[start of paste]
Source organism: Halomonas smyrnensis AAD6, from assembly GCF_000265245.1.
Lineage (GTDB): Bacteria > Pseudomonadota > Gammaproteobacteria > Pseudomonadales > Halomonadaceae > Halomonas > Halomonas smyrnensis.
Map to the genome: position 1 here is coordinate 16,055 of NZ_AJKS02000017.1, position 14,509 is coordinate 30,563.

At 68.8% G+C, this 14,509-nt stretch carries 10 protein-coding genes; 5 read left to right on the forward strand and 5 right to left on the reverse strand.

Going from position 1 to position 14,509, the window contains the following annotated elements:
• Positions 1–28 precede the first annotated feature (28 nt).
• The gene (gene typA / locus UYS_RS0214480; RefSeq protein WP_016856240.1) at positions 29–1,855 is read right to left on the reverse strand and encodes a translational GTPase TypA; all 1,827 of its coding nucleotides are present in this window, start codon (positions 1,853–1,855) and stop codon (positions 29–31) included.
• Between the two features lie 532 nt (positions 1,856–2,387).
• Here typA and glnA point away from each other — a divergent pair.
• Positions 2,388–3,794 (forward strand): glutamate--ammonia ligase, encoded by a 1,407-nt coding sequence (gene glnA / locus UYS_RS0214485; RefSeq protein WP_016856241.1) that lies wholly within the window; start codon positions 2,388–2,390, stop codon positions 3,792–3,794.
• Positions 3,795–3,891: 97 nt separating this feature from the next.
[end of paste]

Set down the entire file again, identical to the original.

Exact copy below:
Source organism: Halomonas smyrnensis AAD6, from assembly GCF_000265245.1.
Lineage (GTDB): Bacteria > Pseudomonadota > Gammaproteobacteria > Pseudomonadales > Halomonadaceae > Halomonas > Halomonas smyrnensis.
Map to the genome: position 1 here is coordinate 16,055 of NZ_AJKS02000017.1, position 14,509 is coordinate 30,563.

At 68.8% G+C, this 14,509-nt stretch carries 10 protein-coding genes; 5 read left to right on the forward strand and 5 right to left on the reverse strand.

Going from position 1 to position 14,509, the window contains the following annotated elements:
• Positions 1–28 precede the first annotated feature (28 nt).
• The gene (gene typA / locus UYS_RS0214480; RefSeq protein WP_016856240.1) at positions 29–1,855 is read right to left on the reverse strand and encodes a translational GTPase TypA; all 1,827 of its coding nucleotides are present in this window, start codon (positions 1,853–1,855) and stop codon (positions 29–31) included.
• Between the two features lie 532 nt (positions 1,856–2,387).
• Here typA and glnA point away from each other — a divergent pair.
• Positions 2,388–3,794 (forward strand): glutamate--ammonia ligase, encoded by a 1,407-nt coding sequence (gene glnA / locus UYS_RS0214485; RefSeq protein WP_016856241.1) that lies wholly within the window; start codon positions 2,388–2,390, stop codon positions 3,792–3,794.
• Positions 3,795–3,891: 97 nt separating this feature from the next.